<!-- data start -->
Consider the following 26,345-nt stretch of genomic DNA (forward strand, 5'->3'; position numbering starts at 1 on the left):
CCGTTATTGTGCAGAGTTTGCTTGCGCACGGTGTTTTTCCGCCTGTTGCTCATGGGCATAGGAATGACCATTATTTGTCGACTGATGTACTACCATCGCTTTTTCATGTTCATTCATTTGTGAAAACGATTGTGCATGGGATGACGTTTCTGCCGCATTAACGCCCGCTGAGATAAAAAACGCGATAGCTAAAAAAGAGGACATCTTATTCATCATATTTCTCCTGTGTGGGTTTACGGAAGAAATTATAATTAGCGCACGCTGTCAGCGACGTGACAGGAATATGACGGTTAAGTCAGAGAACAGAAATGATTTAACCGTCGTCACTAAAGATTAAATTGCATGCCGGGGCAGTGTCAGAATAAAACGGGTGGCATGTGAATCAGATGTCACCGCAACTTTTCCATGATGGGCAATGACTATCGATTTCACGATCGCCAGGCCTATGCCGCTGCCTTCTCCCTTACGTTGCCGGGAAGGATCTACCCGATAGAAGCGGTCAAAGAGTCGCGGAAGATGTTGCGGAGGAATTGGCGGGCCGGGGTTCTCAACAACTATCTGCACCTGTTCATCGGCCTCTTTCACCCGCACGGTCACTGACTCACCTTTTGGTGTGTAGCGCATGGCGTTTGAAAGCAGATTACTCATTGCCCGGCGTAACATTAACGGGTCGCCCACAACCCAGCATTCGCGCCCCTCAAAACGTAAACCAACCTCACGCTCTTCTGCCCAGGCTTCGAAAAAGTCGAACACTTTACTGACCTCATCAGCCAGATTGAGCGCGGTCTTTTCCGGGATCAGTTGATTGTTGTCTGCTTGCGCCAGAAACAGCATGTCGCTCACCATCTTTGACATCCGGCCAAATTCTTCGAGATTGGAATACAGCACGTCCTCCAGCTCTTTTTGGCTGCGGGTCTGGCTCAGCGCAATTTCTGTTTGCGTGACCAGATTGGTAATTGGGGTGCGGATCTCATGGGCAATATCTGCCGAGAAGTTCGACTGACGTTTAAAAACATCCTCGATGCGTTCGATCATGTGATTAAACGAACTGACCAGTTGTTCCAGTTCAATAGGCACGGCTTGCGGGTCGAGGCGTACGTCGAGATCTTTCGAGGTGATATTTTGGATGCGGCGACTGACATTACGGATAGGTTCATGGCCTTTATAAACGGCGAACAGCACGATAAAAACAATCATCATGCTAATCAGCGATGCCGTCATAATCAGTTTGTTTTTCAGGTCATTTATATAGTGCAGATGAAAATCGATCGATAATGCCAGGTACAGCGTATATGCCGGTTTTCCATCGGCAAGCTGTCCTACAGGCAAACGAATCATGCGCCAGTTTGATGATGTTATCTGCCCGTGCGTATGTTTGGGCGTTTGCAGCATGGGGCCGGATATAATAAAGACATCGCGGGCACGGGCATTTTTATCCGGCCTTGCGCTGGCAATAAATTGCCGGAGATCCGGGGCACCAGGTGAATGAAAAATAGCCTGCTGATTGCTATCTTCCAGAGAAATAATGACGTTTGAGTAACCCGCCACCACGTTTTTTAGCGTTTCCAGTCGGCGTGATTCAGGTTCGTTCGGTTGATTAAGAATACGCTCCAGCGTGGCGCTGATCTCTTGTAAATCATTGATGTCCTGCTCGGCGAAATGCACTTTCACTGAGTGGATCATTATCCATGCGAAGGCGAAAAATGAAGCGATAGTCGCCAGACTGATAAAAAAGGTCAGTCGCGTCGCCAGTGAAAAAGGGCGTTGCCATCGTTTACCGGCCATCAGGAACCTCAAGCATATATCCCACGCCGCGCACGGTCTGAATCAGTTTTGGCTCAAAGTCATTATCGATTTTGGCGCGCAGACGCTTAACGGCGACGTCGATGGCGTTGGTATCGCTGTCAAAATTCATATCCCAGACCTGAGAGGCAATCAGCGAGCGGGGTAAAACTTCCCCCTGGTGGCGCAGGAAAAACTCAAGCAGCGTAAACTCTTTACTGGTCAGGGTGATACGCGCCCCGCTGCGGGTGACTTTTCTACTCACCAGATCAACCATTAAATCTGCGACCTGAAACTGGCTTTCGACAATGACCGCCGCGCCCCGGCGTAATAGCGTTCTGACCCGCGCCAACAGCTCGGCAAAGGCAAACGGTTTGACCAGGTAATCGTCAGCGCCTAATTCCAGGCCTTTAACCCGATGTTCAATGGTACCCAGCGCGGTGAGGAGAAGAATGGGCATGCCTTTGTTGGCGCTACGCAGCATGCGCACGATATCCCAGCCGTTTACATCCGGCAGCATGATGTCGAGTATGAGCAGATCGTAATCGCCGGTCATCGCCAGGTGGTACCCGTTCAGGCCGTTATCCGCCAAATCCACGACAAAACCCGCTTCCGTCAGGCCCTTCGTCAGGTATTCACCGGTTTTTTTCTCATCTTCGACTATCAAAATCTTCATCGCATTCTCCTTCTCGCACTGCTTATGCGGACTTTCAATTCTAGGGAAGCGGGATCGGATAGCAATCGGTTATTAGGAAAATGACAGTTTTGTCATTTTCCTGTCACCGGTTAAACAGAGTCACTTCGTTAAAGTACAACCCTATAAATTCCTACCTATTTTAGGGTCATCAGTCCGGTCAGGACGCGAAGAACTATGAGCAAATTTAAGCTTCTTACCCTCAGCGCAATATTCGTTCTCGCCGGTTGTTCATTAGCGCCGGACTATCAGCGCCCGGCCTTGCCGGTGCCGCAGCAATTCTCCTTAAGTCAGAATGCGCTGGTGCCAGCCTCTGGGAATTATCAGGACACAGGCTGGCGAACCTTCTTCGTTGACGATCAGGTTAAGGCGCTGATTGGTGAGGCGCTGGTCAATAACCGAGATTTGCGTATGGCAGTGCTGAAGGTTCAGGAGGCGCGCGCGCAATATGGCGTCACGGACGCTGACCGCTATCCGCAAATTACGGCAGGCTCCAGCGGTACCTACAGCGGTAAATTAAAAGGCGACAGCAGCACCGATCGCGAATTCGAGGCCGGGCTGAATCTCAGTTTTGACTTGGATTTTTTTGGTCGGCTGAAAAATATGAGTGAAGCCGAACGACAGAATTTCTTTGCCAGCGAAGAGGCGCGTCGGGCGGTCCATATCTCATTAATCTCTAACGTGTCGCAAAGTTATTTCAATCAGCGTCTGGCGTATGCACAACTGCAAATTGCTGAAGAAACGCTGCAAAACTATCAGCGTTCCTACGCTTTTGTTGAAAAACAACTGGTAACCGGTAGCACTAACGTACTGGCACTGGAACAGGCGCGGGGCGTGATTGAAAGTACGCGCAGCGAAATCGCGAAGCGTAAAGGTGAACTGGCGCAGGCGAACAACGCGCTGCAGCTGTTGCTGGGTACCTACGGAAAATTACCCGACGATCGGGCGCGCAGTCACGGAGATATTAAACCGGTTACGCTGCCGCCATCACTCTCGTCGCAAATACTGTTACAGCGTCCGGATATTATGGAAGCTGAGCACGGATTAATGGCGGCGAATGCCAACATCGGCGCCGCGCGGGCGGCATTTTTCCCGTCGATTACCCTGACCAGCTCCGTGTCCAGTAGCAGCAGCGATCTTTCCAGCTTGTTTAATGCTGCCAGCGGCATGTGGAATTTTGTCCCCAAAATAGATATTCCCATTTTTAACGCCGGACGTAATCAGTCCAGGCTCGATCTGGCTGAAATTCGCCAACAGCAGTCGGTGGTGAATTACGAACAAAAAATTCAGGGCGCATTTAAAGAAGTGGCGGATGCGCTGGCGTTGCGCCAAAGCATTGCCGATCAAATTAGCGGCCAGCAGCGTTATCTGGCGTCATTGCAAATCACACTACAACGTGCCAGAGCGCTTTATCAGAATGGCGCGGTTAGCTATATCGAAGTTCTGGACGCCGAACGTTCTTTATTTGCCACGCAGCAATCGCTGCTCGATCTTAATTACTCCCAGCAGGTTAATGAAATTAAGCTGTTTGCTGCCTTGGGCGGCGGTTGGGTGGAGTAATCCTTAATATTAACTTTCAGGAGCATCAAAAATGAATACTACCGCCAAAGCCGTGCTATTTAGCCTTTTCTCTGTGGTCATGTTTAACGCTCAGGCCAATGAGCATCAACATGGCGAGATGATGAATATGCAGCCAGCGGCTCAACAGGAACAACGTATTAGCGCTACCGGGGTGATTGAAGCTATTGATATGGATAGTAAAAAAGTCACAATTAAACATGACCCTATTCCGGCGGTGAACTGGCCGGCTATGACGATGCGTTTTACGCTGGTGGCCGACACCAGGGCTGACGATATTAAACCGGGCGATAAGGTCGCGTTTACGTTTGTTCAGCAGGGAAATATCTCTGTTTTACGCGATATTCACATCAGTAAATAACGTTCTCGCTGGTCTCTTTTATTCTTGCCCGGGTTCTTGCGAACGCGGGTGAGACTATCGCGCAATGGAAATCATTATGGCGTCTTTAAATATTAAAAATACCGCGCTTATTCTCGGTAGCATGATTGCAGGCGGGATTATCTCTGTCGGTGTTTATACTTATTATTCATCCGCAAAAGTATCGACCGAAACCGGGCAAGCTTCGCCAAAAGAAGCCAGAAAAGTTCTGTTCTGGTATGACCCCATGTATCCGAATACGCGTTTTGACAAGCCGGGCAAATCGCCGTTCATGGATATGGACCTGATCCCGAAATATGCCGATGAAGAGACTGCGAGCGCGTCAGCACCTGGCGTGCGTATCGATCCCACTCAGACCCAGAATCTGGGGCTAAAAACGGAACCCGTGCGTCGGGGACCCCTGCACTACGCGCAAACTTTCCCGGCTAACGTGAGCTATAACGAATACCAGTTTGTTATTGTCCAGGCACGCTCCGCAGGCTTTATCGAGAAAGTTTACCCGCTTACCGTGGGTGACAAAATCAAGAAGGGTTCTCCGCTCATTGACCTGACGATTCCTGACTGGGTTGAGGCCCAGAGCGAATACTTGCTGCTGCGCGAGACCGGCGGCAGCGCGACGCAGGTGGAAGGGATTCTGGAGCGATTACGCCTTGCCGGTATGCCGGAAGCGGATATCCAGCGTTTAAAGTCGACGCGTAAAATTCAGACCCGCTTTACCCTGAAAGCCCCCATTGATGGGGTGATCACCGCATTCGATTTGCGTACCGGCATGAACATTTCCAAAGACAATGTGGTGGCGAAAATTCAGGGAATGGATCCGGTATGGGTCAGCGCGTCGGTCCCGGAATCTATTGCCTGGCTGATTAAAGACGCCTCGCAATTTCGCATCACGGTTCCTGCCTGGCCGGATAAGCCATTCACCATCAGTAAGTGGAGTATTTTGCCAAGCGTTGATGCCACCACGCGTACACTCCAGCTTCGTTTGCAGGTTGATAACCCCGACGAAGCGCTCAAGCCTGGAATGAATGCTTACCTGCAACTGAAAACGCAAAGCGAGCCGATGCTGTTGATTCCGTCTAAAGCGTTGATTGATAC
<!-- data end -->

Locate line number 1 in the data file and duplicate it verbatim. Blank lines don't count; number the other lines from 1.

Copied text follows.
Consider the following 26,345-nt stretch of genomic DNA (forward strand, 5'->3'; position numbering starts at 1 on the left):